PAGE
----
Trauma, Transformation and Free Will
Another way of looking at trauma is from the perspective of transformation and free will. Traumatic events shake our comfortable sense of reality and launch us into a search for meaning. Publicly viewed trauma, such as recent school shootings, bit by bit, slowly changes our safety quotient. Fear becomes our motivating drive, prevention is the outcome we seek. Traumatic events are transforming. The direction of that transformation is our choice.
The earlier the trauma, the sooner we become transformational beings. As a psychologist, I am familiar with the research and with the interventions and with the outcomes. As a member of the media audience, I am familiar with the misrepresentations that permeate our current understanding of Posttraumatic Stress Disorder.
Each individual touched by traumatic events must take a journey to an unknown place, become familiar with that landscape, test their own survival skills and be transformed. Upon returning from that journey, the telling of the story is essential. Once the story is told, the listeners are transformed. It is only then that the individual returns home fully.
Posttraumatic Stress Disorder is another way of saying don’t come home, don’t tell us your story, don’t trouble us with your tale. As a culture, if we have moved away from transformative living, we have moved away from our essential nature as loving creative beings. Instead of transforming these experiences and creating a new vision for the future, we fight against what we perceive are fearsome creatures or forces threatening our security, clinging to an ideal world view that holds that no one should ever undergo these trials and that everything should be perfect.
But a perfect world would be devoid of transformation. A perfect world would have to be static and unchanging. In a perfect world, all of our problems would disappear. Every shooter will have lost the desire to kill, every murderer will have lost the desire to take a life, every person with power will have lost the desire that leads to greed and abusive control tactics. We would never make mistakes and never have to learn from them.
Fear and hatred are self-limiting, as anyone who studies history can see. Love is transformative, generative and eternal, ever expanding. We can choose to go down the drain or to flow down the river of life, joining others in celebration of our very beingness.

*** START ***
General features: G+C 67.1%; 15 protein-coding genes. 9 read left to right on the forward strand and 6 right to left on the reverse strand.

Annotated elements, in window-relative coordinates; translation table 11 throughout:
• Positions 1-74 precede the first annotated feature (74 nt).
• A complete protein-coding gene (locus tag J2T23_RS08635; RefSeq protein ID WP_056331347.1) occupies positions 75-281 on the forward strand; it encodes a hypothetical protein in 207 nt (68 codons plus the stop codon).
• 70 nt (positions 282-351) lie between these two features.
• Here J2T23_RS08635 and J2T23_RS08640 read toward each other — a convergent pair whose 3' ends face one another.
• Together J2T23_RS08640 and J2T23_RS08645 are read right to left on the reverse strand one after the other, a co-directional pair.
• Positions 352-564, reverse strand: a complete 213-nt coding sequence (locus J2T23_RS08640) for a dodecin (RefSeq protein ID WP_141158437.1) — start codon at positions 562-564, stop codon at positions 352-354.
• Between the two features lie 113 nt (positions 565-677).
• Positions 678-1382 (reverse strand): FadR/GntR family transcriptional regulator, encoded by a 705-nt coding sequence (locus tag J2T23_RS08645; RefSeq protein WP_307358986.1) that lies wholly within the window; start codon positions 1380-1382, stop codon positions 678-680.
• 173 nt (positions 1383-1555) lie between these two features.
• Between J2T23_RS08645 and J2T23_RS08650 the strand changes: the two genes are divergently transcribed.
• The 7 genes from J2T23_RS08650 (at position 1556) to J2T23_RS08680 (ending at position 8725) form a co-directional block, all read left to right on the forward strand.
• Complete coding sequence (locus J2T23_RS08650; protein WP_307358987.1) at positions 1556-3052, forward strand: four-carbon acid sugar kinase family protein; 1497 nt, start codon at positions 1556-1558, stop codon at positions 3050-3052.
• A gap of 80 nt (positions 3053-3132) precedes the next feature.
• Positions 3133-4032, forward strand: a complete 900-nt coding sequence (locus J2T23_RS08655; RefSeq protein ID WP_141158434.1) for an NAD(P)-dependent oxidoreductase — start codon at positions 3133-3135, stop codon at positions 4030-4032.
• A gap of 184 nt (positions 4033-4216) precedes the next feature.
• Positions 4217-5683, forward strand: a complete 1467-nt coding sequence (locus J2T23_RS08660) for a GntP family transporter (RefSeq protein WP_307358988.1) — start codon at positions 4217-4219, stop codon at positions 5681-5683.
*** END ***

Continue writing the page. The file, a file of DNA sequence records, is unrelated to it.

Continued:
The genocide of our Native American family brought unspeakable destruction to a people and a culture that was not compatible with domination and submission paradigm of European settlers. In their grief, they created a ritual to bring comfort and hope to those still on their earth walk. The Ghost Dance opened a pathway for those living to those that had transitioned to the world of spirit. In the dance, transformation of grief to joy was possible with the realization that there is no death, only a change of worlds. Those we love do not perish, they are transformed and they have a story to tell us. A story of life, of love, of never ending joy.
If we refuse to listen, to hear their story, we resign ourselves to live in fear and limitation. When we slow down, when we enter the Ghost Dance, when we allow Love to touch our hearts and transform us, then we can hear them and know their joy. Then we can be transformed in Love and participate in the work of transformation of our world. To our surprise, we will suddenly see that this transformation has been underway for millennium. We will be astonished to see that without our input, transformations are abundant, profound and frequent. We will be delighted to know that in that river of life is all that we love and know, all those we hold dearly in our hearts, as well as those we refuse entry. In the light of transformation, we are all participants in this dance of life. Some may be opposed but all are dancing the dance, never the less.